Queensland shark attack: Two British men injured at tourist spot

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Alistair Raddon and Danny Maggs
Alistair Raddon (left) and Danny Maggs were snorkelling in Queensland’s Whitsunday Islands when they were attacked

Two British tourists have been seriously injured in a shark attack at a popular holiday spot in Australia.

Alistair Raddon, 28, from Southampton, and Danny Maggs, from Plymouth, were swimming in Queensland’s Whitsunday Islands when they were attacked.

The shark severed Mr Raddon’s foot and left Mr Maggs, 22, with leg wounds, paramedics said.

They were taken by a tour boat to shore and treated there, before being flown to hospital in a stable condition.

The Whitsunday Islands – near the Great Barrier Reef – have seen other shark attacks in recent times.

Authorities said both men had been snorkelling on a day cruise.

“One of the male patients was attacked first and the shark is believed to have returned and come back and attacked the second patient,” a Queensland Ambulance Service spokeswoman said.

Danny Maggs
Image captionMr Maggs posted a photograph on Instagram after the attack

Jamie Dart, a friend of Mr Maggs, said he had been in touch with the 22-year-old’s parents who told him he was recovering from surgery on his leg.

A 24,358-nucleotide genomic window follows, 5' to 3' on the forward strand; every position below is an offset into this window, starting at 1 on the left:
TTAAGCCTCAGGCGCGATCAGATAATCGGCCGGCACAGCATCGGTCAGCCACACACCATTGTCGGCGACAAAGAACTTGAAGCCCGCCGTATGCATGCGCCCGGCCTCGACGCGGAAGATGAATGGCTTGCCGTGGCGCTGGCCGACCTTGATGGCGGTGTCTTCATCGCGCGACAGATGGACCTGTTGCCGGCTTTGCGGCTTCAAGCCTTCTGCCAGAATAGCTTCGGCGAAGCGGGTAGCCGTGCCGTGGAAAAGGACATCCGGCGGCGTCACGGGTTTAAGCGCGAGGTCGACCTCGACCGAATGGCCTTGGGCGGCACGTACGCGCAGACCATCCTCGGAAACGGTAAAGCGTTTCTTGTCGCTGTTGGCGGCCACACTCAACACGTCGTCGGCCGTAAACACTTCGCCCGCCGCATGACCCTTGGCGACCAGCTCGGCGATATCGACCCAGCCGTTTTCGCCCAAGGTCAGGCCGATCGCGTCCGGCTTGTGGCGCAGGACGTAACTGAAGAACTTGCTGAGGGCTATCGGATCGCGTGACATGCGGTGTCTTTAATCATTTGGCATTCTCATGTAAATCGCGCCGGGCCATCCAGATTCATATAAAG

He said: “He’s in high spirits. A bit shaken up but doing well, considering. He’s a great guy with a zest for life.”

The attack occurred at Hook Passage, about 10km (six miles) from where an Australian man was fatally bitten by a shark last November.

The islands also saw two other attacks within 24 hours in September last year. Both victims survived, although one – a 12-year-old girl – later had a leg amputated.

Media captionQueensland Ambulance Service said the shark attacked one man, then a second victim

In response to those incidents, authorities culled six sharks in the area and controversially installed drum lines – baited hooks which are suspended underwater. The drum lines were later removed due to their impact on other marine life.

At the time, experts said there was insufficient evidence to explain why the attacks had occurred in the same area. Sharks can be drawn by fishing activity or dirty water, and tend to be more active during dusk.

Unprovoked shark attacks have injured 10 people in Australia this year, according to the Australian Shark Attack File.

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